There was a time when people were comfortable with Microsoft Windows for workgroups, then Windows NT came along and they had to relearn how to use the new Windows platform. The same thing happened with Windows 7 when Windows 10 came along.
With the retirement of SOLIDWORKS Workgroup PDM drawing near, now is the time to start the migration over to either SOLIDWORKS PDM Standard or SOLIDWORKS PDM Professional. Learning a new platform doesn’t have to be a challenge, but the earlier you start with proper training, the further ahead you’ll be.
When moving from one software package to another, there are going to be some changes in how information is displayed, managed, and the terminology used. With SOLIDWORKS PDM there will be changes, but also many improvements over SOLIDWORKS Workgroup PDM.
In this blog, I’m going to go over what some of those changes are going to look like to ease your way into the new platform and how to get the training you need.
Same idea, different terminology. In the table below, you can see a few terminology changes that can be expected when using SOLIDWORKS PDM Standard or Professional.
Vault permissions are going to look a little different in SOLIDWORKS PDM Standard or Professional from SOLIDWORKS Workgroup PDM. Below, you can see the user and administrative interface changes when logging in and getting started. The samples below demonstrate a clean and organized look and feel to perform all of your product data management needs.
Workgroup PDM 2017 Login Screen
PDM Standard or PDM Professional Login Screen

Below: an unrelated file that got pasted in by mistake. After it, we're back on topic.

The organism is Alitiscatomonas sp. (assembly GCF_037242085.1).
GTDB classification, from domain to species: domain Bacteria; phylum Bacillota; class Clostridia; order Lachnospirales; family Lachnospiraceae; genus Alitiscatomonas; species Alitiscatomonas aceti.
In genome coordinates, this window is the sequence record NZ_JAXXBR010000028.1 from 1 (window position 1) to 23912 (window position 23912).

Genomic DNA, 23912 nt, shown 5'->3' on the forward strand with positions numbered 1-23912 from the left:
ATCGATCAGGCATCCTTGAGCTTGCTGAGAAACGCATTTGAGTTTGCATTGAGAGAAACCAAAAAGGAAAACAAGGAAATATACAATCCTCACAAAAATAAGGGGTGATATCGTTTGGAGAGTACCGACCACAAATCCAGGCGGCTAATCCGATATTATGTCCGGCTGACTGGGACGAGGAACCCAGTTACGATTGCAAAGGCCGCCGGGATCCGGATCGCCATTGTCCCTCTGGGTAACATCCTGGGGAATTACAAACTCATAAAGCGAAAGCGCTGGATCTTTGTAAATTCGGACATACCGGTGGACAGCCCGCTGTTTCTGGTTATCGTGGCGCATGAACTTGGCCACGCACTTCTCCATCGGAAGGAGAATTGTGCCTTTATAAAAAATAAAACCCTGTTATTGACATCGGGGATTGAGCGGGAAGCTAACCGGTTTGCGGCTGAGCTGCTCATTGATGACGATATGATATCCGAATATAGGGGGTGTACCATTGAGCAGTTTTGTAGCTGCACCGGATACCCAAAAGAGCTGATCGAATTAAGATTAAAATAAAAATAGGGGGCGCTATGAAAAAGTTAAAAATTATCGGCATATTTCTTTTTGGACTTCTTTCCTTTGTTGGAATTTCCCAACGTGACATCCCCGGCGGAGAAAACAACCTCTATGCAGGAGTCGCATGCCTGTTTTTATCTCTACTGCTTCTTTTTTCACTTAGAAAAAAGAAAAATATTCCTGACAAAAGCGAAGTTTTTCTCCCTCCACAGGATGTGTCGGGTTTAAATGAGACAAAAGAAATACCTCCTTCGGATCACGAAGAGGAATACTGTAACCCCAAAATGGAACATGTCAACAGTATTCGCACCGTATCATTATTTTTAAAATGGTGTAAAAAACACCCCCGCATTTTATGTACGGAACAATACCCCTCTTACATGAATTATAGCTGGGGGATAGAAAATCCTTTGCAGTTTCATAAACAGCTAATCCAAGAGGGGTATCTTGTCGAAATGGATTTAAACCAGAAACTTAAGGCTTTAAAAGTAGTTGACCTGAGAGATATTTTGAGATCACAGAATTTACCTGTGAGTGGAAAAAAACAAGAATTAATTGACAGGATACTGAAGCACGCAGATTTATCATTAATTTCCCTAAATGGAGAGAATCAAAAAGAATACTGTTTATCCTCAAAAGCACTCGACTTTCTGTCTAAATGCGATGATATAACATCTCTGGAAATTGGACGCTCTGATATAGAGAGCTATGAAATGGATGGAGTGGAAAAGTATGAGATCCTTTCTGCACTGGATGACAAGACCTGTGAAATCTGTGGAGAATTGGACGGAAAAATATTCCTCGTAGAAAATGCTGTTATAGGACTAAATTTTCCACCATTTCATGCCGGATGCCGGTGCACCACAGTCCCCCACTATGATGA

Workgroup PDM Administration Tool
PDM Standard or PDM Professional Administration Tool
Making the change to SOLIDWORKS PDM Standard or SOLIDWORKS PDM Professional doesn’t have to be a challenge. With the right training and support, switching to a new data management solution can be seamless. Fisher Unitech offers an array of PDM classes to make sure you understand the changes and to properly train your users at your convenience.
We offer several online SOLIDWORKS PDM courses from File Management to Professional dispatch. So what class should you start with?
Agenda items include:
- – User interface
- – Document check-in
- – Versioning files
- – File references
- – Searching
- – Bill of materials
- – Working with SOLIDWORKS
Agenda items include:
- – Installation planning
- – Administration tool
- – Users and groups
- – Folder card creation
- – Data card creation
- – Search card creation
- – Vault backup
- – Data migration
With both of these, students are allowed to work in our software lab environment, so you don’t have to migrate first.
And remember, SOLIDWORKS Workgroup PDM will not be available after 2017 and will not be supported after 2018. So why struggle to understand the changes on your own? Visit firstname.lastname@example.org for class availability.
View the recorded webcast “Get the Most Out of SOLIDWORKS PDM Standard or Professional” featuring PDM expert Joe Frank.
About the Author
Tom Starks began using SOLIDWORKS in 2008 and PDM in 2010. He joined Fisher Unitech in March of 2014 as an Advisory Support Engineer resolving PDM customer issues. Since then, his role at Fisher Unitech has evolved from Senior Support Engineer to Senior PDM Support Engineer, and now he is a Senior Application Engineer Instructor. Tom currently has over 20 SOLIDWORKS certifications including PDM Administrator, Data Management Specialist, and Data Management Professional. Tom is a regular online class instructor for SOLIDWORKS and PDM training.